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What to Look For When Purchasing a Disability Plan

Here are some things you should be looking for in a disability plan.

  • Look for company that is financially sound. The first question you need to ask is whether the insurance company you're considering is financially sound. You can check insurance company ratings at moodys.com, standardandpoors.com or ambest.com.

  • Look for a policy that uses the "own occupation" definition of disability. The policy's definition of disability is extremely important, since it defines the circumstances under which you will qualify to receive benefits.

Own-occupation definition of disability pays benefits if you can’t work at your chosen field—e.g., attorney, doctor or teacher. Should you become unable to perform the duties of your own occupation as a result of injury or illness, you will receive benefits even if you earn income in another occupation. If you are a physician or dentist, your occupation will be your medical specialty.

Any-occupation definition of disability pays benefits if you can’t work at any occupation for which your education level and training has prepared you. For example, if you are an organic chemist conducting research in a lab and you become unable to perform the duties of your job, but you can teach chemistry in high school, you will not be eligible to receive benefits.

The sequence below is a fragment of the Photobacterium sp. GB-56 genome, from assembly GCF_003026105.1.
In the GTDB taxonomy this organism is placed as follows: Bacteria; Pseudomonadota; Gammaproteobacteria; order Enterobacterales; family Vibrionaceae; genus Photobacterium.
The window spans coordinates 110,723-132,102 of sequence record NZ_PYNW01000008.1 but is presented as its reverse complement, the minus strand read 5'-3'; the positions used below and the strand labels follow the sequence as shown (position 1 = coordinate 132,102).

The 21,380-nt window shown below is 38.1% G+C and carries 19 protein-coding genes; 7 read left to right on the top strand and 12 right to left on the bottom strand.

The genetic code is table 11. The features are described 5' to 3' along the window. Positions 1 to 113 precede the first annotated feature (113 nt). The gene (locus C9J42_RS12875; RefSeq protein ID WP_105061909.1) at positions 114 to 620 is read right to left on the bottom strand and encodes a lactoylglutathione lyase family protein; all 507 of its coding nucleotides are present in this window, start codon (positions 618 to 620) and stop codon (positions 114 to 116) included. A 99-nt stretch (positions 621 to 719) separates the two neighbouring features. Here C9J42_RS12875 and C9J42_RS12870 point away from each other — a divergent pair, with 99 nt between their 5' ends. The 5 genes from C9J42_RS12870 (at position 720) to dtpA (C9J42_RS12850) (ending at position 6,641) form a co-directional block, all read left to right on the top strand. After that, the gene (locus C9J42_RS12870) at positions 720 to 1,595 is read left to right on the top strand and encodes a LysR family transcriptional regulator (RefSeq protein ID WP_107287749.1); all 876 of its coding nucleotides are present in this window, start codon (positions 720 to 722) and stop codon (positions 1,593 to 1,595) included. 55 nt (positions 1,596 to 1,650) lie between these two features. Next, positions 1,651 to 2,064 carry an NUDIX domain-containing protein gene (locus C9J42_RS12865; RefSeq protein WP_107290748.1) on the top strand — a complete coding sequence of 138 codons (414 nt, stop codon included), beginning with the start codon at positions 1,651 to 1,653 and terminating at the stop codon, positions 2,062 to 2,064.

• Be sure that the policy is "non-cancelable." If a policy is non-cancelable, the insurer cannot change any policy provisions or increase premiums after the policy has been issued as long as the insured makes timely payments of premium.

  • Select a benefit period through age 65. Make sure that you get a benefit period that go to age 65, at which time Social Security payments will begin. Many policies provide coverage for only two to five years, which may be an inadequate length of coverage.

  • Consider adding a "Residual Benefits" rider. This benefit pays the difference between your salary prior to becoming disabled and the best salary you can earn after you become disabled. This rider not only protects you from the downside of any-occupation policies (being forced into a lower-wage career), but eliminates the situation in which you are forced to choose between staying at home so that you can collect disability or working part-time and losing your disability payments.

  • Consider adding a "Cost-of-Living" rider. If you can afford it, a cost-of-living rider will protect your future benefits from the effects of inflation. This optional benefit increases the disability benefit by a percentage (generally 3 to 6 percent) or the latest Consumer Price Index measure after you have been on claim for 12 months. Some policies increase the percentage by simple measures and some by compound.

  • Consider adding a "Future Increase Option." This optional rider will allow you to increase your policy's monthly benefit at specified dates (typically on the policy anniversary), with a requirement of only financial and not medical insurability.



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